A Dynamic Duo

Image Courtesy of Yazhe Wang.

It’s a diagnosis that strikes fear in the hearts of patients and their loved ones: glioblastoma, a type of brain cancer that is notoriously aggressive and difficult to treat. However, hope may be on the horizon, as researchers from Yale and the University of Connecticut (UConn) have developed a groundbreaking new therapeutic approach for those battling this devastating disease. The treatment loads tiny particles called nanoparticles, developed by Professor Mark Saltzman’s lab at Yale, with proteins that target the tumor cells, designed by Professor Raman Bahal and his team at UConn. Currently, the best treatment for glioblastoma is the removal of the bulk of the tumor during surgery, followed by radiation and chemotherapy. However, the median survival is only fifteen months. This new treatment combines two cutting-edge technologies, nanoparticles and peptide nucleic acids, to tackle this lethal disease and provide hope for future patients.

Nanoparticles are particles that can infiltrate cells due to their small size. Saltzman’s lab has extensively researched nanoparticles as a vehicle to deliver drugs to specific areas of the human body. The polymer-based nanoparticle developed by his team can penetrate the brain and reach the tumor cells. Saltzman underlined the importance of the nanoparticles remaining at the tumor site and continuing to deliver the drug over time. “You can only administer the therapy after surgery directly into the brain and you cannot re-administer, but we want the therapy to last a long time,” Saltzman said. “We designed nanoparticles with certain properties to allow for this behavior.” The particles have an affinity for tumor cells due to their bioadhesive coating, and they will stick around to slowly release the drug inside the cells.

The drugs encapsulated in the nanoparticles were designed by Bahal, who was a postdoctoral researcher and collaborator of Saltzman’s at Yale before moving to UConn. Bahal’s team developed peptide nucleic acids, or PNAs, to be loaded inside the nanoparticles. These proteins are synthetically constructed to be complementary to a certain sequence of microRNA, or short strands of RNA that regulate gene expression in cells. The tumor cells of glioblastomas overexpress certain microRNAs, leading to more tumor growth and decreased patient survival. Past studies suggest that two of these upregulated microRNAs, miR-10b and miR-21, are the most significant in glioblastomas. These microRNAs have been shown to exacerbate tumor growth and invasion, while decreasing the effectiveness of Temozolomide, the type of chemotherapy typically used for glioblastomas. The researchers loaded a mixture of the PNAs against miR-10b and miR-21 into the nanoparticles.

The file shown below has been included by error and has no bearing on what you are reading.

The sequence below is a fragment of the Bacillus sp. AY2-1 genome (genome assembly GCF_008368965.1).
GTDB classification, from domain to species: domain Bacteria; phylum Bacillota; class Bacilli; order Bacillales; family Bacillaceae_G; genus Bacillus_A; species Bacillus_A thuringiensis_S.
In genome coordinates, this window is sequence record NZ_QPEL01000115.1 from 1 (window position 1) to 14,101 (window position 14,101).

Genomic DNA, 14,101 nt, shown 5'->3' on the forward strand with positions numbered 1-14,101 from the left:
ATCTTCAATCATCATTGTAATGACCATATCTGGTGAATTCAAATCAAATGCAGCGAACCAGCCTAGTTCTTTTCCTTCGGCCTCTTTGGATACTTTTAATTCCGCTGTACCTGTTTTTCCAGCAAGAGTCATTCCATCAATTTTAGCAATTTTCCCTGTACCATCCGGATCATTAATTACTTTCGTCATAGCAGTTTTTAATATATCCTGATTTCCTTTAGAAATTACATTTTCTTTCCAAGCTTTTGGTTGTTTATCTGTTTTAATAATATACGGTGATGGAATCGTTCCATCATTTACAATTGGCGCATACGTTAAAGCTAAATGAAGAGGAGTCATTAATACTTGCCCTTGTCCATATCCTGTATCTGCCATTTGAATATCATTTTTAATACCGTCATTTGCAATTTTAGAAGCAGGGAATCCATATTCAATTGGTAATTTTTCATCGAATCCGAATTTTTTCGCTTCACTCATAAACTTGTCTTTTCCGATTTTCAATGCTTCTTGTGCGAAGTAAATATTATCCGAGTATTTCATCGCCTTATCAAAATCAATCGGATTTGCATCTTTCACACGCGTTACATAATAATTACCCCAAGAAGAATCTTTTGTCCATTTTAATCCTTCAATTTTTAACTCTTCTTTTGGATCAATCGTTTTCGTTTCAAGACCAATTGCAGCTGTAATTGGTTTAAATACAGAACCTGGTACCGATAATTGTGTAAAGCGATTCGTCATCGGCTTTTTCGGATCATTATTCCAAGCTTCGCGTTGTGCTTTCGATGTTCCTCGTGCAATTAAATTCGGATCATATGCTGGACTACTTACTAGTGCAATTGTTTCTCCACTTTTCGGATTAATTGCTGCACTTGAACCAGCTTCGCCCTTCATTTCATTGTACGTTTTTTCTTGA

After surgery, this treatment can be administered directly into the brain to target the remaining cancerous cells. Therefore, this treatment would be an addition to the current standard of care. During mouse trials, this therapy improved survival and also enhanced the efficacy of the chemotherapy. “The results are very promising, and I think there is an opportunity here,” Saltzman said. He described how the researchers are striving to move towards more extensive safety testing and eventually clinical trials.

Glioblastomas account for just a fraction of cancer patients. In 2022, brain and other nervous system cancers added up to 1.3 percent of cancer cases in the United States, and 14.5 percent of these nervous system tumors were glioblastomas. Despite this seemingly low percentage, Saltzman has researched drug delivery systems for glioblastomas for around thirty-five years and defends its importance as a focus of research. “It’s rare, but not as rare as you would think,” Saltzman said. Even though his results were published in early February in Science Advances, he still receives one or two emails a day from people searching for new treatments for a family member suffering from a glioblastoma. Saltzman’s driving force for his glioblastoma research and this project is the hope it provides for patients. “I’ve become fascinated with this challenge and want to do something that really helps people,” Saltzman said. “Along the way, I have met a lot of individuals with glioblastoma. They are not alive anymore and that has had a huge impact on me. It feels more like a mission now than just an interesting project to work on.”

Saltzman’s nanoparticles loaded with PNAs present a novel and precise approach to address the currently inadequate landscape of therapeutic options for glioblastoma. When integrated into the standard of care, this dynamic duo has the potential to improve survival rates, finally giving glioblastoma patients a fighting chance.